Court blocks seven pirate websites

Court blocks seven pirate websites

The commercial court No. 1 of Barcelona has issued a ruling obligating the blockade of seven websites that offered access to protected musical content for which they had no rights. The judicial resolution orders the main Internet providers in Spain (such as Movistar, Vodafone and others) to prevent access to,,,, and

The activity of these websites had been denounced by the Association for the Management of Intellectual Property Rights (AGEDI), an entity that has already managed to block a page with similar contents, in this case Exvages, for the same reasons. According to the plaintiffs, some of the websites had achieved significant popularity levels, such as the 1337x case, which, with more than 85 million visits, had risen to 274th place in the Alexa world ranking. Some studies gave him a profit of 1.3 million dollars.

The seven portals used a file exchange protocol "Peer to peer" or P2P and presented an immense list of contents that covered music, movies, series and other works protected by intellectual property rights. In the specific case of music content, the systems offered classification and cataloging systems with which any user could locate the desired content in a simple and immediate way. Searches were enabled by artists, albums or songs, with plenty of additional information about these files.

As indicated in a statement Promusicae, the entity that groups the record companies in Spain, pointed out that the ruling "reinforces the judicial path supported by jurisprudence of the Court of Justice of the European Union (CJEU) according to which the intermediaries that provide services to third party offenders have an important role that play in the fight against piracy and must suspend these services to eradicate infringements against intellectual property. " The president of Promusicae, Antonio Guisasola, has congratulated himself that "the recent action of the justice is decisively contributing to end the era of impunity" for offenders.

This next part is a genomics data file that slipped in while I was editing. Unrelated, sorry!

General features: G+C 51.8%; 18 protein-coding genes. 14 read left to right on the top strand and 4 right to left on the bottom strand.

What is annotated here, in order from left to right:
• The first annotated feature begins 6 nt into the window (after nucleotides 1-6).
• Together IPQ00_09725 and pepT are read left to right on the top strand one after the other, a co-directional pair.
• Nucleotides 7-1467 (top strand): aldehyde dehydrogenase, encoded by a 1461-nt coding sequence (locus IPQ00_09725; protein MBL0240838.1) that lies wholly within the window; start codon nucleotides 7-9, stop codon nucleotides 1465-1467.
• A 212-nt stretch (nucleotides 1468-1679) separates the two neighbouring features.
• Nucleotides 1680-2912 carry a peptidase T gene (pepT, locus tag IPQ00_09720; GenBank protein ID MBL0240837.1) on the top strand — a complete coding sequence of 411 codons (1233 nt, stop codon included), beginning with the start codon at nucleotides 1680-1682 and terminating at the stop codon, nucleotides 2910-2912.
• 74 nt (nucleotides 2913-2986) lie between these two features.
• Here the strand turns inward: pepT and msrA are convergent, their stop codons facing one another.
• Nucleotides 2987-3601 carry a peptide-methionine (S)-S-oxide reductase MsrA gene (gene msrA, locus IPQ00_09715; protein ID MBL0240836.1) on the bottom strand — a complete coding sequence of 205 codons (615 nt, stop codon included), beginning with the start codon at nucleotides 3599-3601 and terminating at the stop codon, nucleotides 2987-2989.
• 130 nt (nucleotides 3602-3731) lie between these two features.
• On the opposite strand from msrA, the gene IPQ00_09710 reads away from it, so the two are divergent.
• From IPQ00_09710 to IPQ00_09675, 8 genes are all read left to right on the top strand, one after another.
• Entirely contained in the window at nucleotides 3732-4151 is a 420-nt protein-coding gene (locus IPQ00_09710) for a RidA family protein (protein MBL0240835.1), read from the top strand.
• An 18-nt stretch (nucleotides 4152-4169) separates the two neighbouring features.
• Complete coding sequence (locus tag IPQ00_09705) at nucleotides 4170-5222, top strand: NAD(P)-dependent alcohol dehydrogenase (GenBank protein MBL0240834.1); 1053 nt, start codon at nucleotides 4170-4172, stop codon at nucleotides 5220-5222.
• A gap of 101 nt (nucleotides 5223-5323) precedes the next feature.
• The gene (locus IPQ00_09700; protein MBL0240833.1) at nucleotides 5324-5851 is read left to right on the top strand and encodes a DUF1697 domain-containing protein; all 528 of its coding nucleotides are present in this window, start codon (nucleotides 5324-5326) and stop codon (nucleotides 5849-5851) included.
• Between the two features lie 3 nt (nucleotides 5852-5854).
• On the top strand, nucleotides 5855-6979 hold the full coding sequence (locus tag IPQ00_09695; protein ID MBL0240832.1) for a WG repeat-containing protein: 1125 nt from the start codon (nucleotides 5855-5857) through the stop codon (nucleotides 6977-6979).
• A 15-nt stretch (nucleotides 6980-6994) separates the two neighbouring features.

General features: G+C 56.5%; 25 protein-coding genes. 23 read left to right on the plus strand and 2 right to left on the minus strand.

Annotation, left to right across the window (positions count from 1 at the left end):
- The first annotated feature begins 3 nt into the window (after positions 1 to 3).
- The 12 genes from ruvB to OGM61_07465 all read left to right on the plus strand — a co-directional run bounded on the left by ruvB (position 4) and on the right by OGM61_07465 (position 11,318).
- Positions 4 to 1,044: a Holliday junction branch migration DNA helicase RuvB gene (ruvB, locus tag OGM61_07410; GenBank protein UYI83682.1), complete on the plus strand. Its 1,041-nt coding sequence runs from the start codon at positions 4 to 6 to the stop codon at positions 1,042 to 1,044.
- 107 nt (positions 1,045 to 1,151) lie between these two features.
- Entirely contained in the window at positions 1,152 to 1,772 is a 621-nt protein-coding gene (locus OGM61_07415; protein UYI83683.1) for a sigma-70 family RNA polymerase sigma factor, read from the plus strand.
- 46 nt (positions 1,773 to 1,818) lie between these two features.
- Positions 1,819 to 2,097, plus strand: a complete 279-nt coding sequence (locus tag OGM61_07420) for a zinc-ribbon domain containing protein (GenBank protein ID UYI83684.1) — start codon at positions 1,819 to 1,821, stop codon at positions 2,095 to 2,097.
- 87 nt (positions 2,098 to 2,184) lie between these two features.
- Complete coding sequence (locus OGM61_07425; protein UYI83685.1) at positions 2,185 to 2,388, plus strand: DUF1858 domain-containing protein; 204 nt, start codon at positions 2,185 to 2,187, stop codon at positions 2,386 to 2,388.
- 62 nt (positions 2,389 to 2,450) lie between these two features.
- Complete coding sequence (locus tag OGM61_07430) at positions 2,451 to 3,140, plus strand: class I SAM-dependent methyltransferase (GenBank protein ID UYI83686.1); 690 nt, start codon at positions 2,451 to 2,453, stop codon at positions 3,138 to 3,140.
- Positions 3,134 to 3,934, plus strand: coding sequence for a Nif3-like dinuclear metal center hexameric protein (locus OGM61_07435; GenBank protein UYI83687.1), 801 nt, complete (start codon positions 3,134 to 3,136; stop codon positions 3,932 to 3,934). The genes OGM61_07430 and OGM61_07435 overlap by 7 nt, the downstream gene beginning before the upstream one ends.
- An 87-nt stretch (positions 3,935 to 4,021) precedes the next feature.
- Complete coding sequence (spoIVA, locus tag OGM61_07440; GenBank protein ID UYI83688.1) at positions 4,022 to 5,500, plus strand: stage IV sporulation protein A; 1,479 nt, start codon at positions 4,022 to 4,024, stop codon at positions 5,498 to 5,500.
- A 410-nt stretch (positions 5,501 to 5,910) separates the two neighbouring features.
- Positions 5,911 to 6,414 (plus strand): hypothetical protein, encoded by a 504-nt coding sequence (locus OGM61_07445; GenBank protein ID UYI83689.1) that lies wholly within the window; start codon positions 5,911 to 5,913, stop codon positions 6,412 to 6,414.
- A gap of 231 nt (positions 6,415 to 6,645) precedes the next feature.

"We have suffered for many years," added Guisasola, "of open bar for those who believed that music was a good that could be plundered and distributed without the slightest scruple." And he concluded: "In the end, the efforts of creators and producers do not fall on deaf ears. Beyond the harsh generalized economic crisis, the music industry has suffered a bloody time that destroyed tens of thousands of jobs and put at serious risk the very development of our cultural fabric. The decisive changes implemented to favor new and more accessible modes of consumption require the backing of administrative and judicial authorities to rid themselves of the unfair competition of fraudulent businesses and resolutions such as this show that we are all moving in the right direction. "


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